Tell us a little bit about yourself. When did you first fall in love with comedy?
I first fell in love with comedy when I saw How the Grinch Stole Christmas. I loved Jim Carrey’s performance and I walked out of the theater telling everyone that I wanted to do that someday.
How did you first get involved in organized comedy?
I started by making funny “sketch” type videos with friends and showing them to church groups. When the Dark Knight came out, I wrote and starred in a parody of it called “The Dateman.” I played the Joker and was bent on spoiling the Dateman’s social life by sabotaging his dates. I had such a blast making the film that I wanted to keep pursuing sketch comedy.
And how did that lead to Divine Comedy and Studio C?
After I made “The Dateman,” I saw a flyer at BYU advertising Divine Comedy auditions. I went to the auditions expecting a few students to be there, but the place was packed. I had no idea what I was getting into and I was so nervous I almost left, but fortunately I stayed and performed.
After I’d been in Divine Comedy for a few years, Matt Meese asked if I was interested in doing the show for BYUtv, and approximately two milliseconds later I agreed and abandoned my previous career plans of being a dentist.
Do you believe humor is something that can be taught? Something you can practice? Or something simply innate?
I believe it is a little of both. You have to have a natural ability with comedic timing and sense of humor, but the rest is hard work. The key with comedy is making it look easy, which I think we are doing because people still ask us, “Do they pay you to do Studio C?”
You’re famous for your impersonations. How do you decide who to emulate? What’s your process for adopting a specific persona?
I usually decide on who to emulate based off of movies and characters I love. After watching Harry Potter I was determined to impersonate Snape. I watched YouTube, Harry Potter DVDs, and other Alan Rickman movies to get his mannerisms and infamous drawl down. He and most my characters are a continual work in progress, but I love bringing them to life and putting them in new and funny situations.
Do you have a favorite impersonation? Which comes easiest to you?
That’s a tough one. Right now I’m quite fond of Darth Sidious. He is such a ridiculous character that he works really well for comedy. My easiest impersonation is Snape because I have been working on him for years. It’s gotten to the point that I can slip into a Snape impersonation without realizing it. Which can be very awkward in certain social situations.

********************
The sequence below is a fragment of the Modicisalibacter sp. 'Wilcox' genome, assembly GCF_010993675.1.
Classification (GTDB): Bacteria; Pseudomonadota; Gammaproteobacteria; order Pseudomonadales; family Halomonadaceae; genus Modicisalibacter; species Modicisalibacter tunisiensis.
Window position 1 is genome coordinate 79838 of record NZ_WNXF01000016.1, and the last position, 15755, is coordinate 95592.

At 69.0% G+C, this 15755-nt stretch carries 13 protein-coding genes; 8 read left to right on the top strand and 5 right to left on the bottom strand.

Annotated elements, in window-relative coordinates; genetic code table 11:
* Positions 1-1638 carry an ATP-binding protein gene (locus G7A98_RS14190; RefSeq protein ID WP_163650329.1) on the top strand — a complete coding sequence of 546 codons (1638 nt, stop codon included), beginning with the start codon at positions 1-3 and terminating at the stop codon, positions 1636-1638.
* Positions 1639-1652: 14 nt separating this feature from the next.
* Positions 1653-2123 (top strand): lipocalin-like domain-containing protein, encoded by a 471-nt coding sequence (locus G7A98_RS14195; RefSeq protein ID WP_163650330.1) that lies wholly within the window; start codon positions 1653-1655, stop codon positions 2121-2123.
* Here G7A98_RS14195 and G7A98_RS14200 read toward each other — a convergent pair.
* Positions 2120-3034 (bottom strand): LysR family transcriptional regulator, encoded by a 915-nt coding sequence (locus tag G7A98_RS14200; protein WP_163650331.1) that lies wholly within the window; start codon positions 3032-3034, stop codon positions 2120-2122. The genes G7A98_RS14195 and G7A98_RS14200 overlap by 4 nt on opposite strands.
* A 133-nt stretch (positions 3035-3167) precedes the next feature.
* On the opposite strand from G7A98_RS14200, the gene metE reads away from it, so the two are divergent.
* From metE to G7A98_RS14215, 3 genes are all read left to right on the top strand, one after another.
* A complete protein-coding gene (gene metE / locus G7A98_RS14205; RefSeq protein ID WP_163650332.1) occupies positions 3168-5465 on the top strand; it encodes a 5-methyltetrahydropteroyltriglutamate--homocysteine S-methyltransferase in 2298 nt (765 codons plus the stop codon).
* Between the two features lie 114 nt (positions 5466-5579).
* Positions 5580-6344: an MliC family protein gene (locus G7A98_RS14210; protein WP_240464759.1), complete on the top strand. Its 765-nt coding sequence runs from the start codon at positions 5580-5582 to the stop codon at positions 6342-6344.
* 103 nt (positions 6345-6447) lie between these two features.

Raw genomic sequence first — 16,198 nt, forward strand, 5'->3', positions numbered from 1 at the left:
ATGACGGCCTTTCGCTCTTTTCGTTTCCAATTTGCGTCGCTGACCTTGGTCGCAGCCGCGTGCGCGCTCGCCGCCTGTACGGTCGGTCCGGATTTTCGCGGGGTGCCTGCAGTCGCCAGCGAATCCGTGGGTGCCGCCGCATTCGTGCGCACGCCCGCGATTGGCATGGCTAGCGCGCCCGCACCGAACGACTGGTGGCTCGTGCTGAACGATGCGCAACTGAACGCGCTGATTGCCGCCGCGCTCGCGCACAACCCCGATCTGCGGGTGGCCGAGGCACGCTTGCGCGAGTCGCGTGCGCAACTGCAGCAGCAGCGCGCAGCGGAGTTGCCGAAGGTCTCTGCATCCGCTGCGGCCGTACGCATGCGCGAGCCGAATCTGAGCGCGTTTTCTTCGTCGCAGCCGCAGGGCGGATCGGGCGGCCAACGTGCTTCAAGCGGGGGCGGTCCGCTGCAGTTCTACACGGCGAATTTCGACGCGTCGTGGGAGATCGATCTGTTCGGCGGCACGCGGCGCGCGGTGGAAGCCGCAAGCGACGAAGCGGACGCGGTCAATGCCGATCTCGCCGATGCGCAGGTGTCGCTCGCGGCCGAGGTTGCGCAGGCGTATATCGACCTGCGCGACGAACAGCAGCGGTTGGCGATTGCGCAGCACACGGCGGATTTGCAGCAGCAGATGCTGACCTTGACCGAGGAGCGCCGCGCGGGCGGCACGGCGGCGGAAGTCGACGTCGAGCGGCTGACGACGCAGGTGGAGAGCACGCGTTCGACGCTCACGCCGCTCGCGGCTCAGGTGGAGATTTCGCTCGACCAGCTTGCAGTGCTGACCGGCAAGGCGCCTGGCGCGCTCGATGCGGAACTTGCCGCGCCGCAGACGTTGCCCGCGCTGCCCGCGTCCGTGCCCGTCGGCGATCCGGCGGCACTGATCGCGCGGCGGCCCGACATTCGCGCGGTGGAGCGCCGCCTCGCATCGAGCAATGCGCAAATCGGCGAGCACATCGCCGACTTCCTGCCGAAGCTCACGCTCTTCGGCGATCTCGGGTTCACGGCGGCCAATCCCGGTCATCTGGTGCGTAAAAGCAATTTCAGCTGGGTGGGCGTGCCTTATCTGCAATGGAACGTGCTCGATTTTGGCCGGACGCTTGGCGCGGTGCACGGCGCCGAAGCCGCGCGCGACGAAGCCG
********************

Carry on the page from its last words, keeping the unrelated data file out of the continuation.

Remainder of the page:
Is this what you imagined doing after college? Where do you imagine yourself five years from now?
My whole life I thought I was going to be a dentist. My cousin Justin was the first person who told me I should pursue acting. I thought he was crazy, but I’m glad for people like him and others who have encouraged me. Five years from now I would love to continue doing comedy, sitcoms, and voice-overs. But my ultimate dream is to be in a Christopher Nolan movie.
Studio C now has viewers numbering in the millions. How do you handle the fame?
I was such a goofy kid in high school that I still ask people, “Are you sure?” when they ask me for a photo or autograph. But I am grateful that people are enjoying the show and excited to meet us.
How does the gospel inform your work?
Being on BYUtv, we know we have a responsibility to be wholesome and uplifting. The viewers have high standards in both content and quality and our mission is to provide both every episode.
How does you see comedy helping build the kingdom?
Our comedy is very inclusive. You do not have to be LDS to understand or appreciate our humor. This allows Church members to share it, without having to explain “inside jokes” that are only funny to Mormon culture. Clean comedy is for everyone, and we want Catholics, Buddhists, atheists, and whoever else to enjoy our show.
Any advice for budding standup comedians?
Take advantage of every opportunity you can to perform. With YouTube and other media outlets there are so many ways to get your material seen. It is a lot of hard work, but it’s fun work, so enjoy it and constantly challenge yourself to improve. Also don’t get discouraged; I once made a “funny” video for a seminary devotional and no one in the class laughed and it was ten minutes long! I was so embarrassed I almost swore off comedy for life. Fortunately I did not follow through with that threat. ❧